.

The late Patrick O’Brian best know for the creation of the characters of Captain Jack Aubrey and Surgeon Stephen Maturin whose lives and careers are traced through a series of novels covering the French Revolutionary and Napoleonic wars.


In the author's note in The far side of the world we are informed that the celebrated engagement which ended in the capture of the Cacafuego was based on the capture of the Spanish frigate El Gamo by the sloop Speedy commanded by Lord Thomas Cochrane, 1775-1860.
The action itself being described in Master and Commander


In his memoirs Cochrane pays tribute to his surgeon Dr James Guthrie:
" The doctor, Mr. Guthrie, who, I am happy to say, is still living to peruse this record of his gallantry, volunteered to take the helm; leaving him therefore for the time both commander and crew of the Speedy, the order was given to board, and in a few seconds every man was on the enemy's deck- a feat rendered the more easy as the doctor placed the Speedy close along with admirable skill."
Cochrane, T. 1860 The autobiography of a seaman London. Volume 1. Page 112.
Dr. Guthrie retired to the small Fifeshire port of Newburgh [Lat 56'20" North Long 3' 15" West] on the banks of the river Tay.
The house he built, Guthrie Lodge, probably with prize money, still stands.


Here then is Lord Cochrane's dispatch.
Lord Cochrane does not write directly to the Admiralty, but to his commanding officer, Captain Manley Dixon, of the Genereux at Port Mahon, Minorca [Lat 40 North Long 4 East].
The dispatch which was forwarded to the Lord Keith, with Captain Dixon's covering letter. Finally there is

Reference:

ADM 1/1723
[Captain's letters "D" Manley Dixon]


To the Right Honourable Lord Keith K:B:
Genereux Port Mahon
28th May 1801
My Lord,
I have the pleasure to enclose for you information a letter from Captain Lord Cochrane detailing the particulars of one of the most gallant exploits recorded in the Navy, and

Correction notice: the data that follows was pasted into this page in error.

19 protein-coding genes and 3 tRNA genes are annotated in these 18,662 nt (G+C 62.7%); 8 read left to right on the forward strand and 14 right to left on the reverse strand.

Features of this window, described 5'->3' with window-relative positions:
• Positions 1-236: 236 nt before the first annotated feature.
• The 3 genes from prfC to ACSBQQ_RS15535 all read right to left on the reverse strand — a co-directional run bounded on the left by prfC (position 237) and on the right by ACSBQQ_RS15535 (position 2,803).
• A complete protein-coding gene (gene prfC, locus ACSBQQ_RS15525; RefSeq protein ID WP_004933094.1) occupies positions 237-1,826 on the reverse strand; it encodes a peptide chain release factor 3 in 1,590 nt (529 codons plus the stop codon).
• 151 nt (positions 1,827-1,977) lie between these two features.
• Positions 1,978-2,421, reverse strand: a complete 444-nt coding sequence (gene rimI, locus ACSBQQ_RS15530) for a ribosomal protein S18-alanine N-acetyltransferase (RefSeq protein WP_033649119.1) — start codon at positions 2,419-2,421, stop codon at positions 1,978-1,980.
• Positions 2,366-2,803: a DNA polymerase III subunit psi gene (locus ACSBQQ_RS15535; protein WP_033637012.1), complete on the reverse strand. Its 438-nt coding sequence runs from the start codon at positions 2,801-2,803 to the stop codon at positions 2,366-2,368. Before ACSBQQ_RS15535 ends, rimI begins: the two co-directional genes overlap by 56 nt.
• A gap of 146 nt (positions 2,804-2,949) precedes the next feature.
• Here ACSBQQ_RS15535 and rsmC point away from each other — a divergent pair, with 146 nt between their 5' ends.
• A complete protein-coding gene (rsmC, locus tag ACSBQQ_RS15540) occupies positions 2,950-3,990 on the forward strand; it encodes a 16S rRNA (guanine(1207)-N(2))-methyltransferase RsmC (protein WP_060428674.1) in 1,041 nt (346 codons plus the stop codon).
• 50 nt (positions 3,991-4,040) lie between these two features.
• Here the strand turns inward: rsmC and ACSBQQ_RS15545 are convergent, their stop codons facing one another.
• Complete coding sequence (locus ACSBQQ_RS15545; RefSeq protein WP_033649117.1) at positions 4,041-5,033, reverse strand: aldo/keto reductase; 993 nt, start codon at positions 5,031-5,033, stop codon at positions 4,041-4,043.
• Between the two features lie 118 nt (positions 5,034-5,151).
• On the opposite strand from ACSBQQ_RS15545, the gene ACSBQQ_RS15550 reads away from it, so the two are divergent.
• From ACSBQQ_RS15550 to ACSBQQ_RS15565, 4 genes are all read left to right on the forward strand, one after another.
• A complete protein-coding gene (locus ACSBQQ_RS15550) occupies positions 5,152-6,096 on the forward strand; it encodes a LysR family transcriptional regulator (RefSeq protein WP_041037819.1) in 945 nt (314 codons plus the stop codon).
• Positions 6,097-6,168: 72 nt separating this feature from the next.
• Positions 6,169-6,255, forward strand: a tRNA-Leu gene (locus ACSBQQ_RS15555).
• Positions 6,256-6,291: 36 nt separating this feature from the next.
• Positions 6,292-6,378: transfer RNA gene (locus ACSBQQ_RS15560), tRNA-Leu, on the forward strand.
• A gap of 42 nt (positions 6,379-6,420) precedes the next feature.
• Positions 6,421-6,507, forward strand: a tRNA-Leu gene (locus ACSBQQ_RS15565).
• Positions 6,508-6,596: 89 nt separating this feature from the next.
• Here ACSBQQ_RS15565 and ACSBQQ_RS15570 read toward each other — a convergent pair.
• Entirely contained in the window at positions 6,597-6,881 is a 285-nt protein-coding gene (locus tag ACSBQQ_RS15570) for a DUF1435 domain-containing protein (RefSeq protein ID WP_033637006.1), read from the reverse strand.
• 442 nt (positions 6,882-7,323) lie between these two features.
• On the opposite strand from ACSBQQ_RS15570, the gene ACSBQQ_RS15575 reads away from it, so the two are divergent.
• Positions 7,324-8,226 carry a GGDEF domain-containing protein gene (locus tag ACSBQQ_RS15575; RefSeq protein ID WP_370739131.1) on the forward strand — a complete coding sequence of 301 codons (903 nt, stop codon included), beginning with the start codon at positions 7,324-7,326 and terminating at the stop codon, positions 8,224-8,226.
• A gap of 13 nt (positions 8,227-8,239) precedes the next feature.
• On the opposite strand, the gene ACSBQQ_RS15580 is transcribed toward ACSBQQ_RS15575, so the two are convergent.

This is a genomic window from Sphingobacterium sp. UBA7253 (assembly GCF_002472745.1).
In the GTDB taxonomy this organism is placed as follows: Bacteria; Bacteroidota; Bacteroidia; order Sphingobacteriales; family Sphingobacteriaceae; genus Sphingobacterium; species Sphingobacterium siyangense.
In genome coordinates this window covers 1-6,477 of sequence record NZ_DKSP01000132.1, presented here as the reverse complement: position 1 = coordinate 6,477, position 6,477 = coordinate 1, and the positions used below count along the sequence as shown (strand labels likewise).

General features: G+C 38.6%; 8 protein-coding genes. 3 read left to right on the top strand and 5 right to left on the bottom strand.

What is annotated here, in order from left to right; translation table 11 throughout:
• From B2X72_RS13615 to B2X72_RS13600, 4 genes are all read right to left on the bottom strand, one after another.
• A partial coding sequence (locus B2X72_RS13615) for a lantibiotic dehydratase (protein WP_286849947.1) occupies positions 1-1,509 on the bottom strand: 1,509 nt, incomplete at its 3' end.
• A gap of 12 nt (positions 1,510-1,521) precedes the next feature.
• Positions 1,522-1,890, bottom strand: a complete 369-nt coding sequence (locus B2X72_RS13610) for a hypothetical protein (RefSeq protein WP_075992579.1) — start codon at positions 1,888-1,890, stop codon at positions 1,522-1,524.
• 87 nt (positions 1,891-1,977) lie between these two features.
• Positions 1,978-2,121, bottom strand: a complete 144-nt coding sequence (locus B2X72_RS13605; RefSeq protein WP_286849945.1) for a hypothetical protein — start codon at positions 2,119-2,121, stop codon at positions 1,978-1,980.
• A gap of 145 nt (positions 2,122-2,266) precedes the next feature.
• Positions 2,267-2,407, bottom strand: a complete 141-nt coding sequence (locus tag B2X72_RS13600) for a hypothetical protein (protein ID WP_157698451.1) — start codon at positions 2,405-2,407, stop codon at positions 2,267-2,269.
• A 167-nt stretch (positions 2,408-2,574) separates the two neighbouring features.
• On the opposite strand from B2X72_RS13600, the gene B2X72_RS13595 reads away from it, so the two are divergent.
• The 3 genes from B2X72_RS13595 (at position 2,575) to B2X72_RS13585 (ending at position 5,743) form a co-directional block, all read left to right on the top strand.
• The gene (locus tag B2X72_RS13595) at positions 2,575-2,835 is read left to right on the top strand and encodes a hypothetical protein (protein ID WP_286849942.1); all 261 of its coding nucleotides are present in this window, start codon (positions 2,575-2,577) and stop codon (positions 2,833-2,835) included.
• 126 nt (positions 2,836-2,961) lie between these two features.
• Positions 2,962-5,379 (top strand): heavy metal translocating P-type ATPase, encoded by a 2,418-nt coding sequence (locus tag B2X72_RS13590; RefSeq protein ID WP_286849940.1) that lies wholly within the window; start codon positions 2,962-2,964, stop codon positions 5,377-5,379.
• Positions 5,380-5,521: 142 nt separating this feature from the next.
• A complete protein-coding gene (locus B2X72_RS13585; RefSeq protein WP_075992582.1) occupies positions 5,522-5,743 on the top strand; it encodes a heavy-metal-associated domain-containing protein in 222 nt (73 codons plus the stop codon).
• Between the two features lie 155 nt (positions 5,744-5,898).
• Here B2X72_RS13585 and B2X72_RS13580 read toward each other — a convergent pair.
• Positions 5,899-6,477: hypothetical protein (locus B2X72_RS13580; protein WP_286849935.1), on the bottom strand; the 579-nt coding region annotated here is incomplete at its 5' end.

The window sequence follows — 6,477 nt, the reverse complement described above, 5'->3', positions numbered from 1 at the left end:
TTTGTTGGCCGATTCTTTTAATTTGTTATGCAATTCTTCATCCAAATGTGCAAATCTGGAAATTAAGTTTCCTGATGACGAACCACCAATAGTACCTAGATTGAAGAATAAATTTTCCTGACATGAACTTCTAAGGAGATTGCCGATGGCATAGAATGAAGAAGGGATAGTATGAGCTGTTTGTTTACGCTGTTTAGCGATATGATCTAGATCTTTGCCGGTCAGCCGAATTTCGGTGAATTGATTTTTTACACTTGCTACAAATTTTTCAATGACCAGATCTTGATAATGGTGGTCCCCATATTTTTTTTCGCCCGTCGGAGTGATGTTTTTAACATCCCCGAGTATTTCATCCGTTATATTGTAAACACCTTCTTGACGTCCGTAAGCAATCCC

have the honour to be
My lord
Your Lordships
most obedient humble servant
Manley Dixon


To
Manley Dixon Esq.
Captain of His Majesty's Ship Genereux
His Majesty's Sloop Speedy
Barcelona 6th May 1801
Cartillo Terro, North 4 miles.

I have the pleasure to inform you that the Sloop I have the honour to Command. after a mutual chase and warm action has captured a Spanish xebeck frigate of thirty two guns, 22 long twelve pounders, 8 nines and two heavy cannonades, named the Gamo, Commanded by Don Francisco de Torris, manned by 319 naval officers, seaman, supernumeraries and marines.
Although roughly handled in coming up, as we were not at the best distance to engage, the first and second broadsides were each answered by three cheers, to which succeeded a profound silence until within a few fathoms, then the topmast rigging hook'd the Gamo's lower yards.
An hour and ten minutes we continued side by side, the Speedy throwing at each discharge a quadruple load of shot, which bursting through tore all before it.
The efficacy of their measure I had much occasion to remark, at last suffering from the flash of the enemy's guns which from their height they could not sufficiently depress; annoyed by a heavy but ill directed fire of musketry, by a shower of handspikes, capstan bars and crows (new species of projectiles) and urged by the great disparity of force to adopt some measure that might prove decisive - I resolved to board, and with Lieutenant Parker, the Honourable Mr. Cochrane, the boatswain and crew boarded, when by the impetuosity of the attack and the speedy fate of the most daring to oppose, we taught the others better to appreciate His Britannic Majesty's Arms, and forced them instantly to strike their colours, such was the happy result.
I have to lament in boarding the loss of one man only, the severe wounds received by Lieutenant Parker both from musketry and by the sword, one wound received by the boatswain and one seaman.
I must be permitted to say there could not be greater regularity or more cool determined conduct shown by men than by the crew of the Speedy.
Lieutenant Parker whom I beg leave to recommend to their Lordships notice, as well as the Honourable Mr. Cochrane (when he shall have served his time in His Majesty's Navy) deserve all the approbation that can be bestowed. The exertion and good conduct of the boatswain, carpenter and petty officers. I acknowledge with pleasure as well as the assiduous, skilful, and philanthropic attention of Mr. Guthrie the surgeon, to the wounded.

I have the honour to be
Sir
Your most obedient humble servant
Cochrane

List of killed, wounded etc.
Speedy's, force at the commencement of the action officers, men and boys 54,
Killed 3, Wounded 8, Guns 14-Dismounted none
Suffered much in spars, rigging, sails and boats.

Gamo's force at the commencement of the action, officers, seaman, boys and supernumeraries 274, Marines 45, Total 319
Killed, Don Francisco de Torris the boatswain and 13 men. Wounded 41
Guns 32 Dismounted 2
Boats, spars, masts, rigging, sails and hull much cut and injured.

The financial reward for this gallant action came in the form of Head money payable to the crew of the Speedy

CONTENTS
Maritime History
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Maritime Fife
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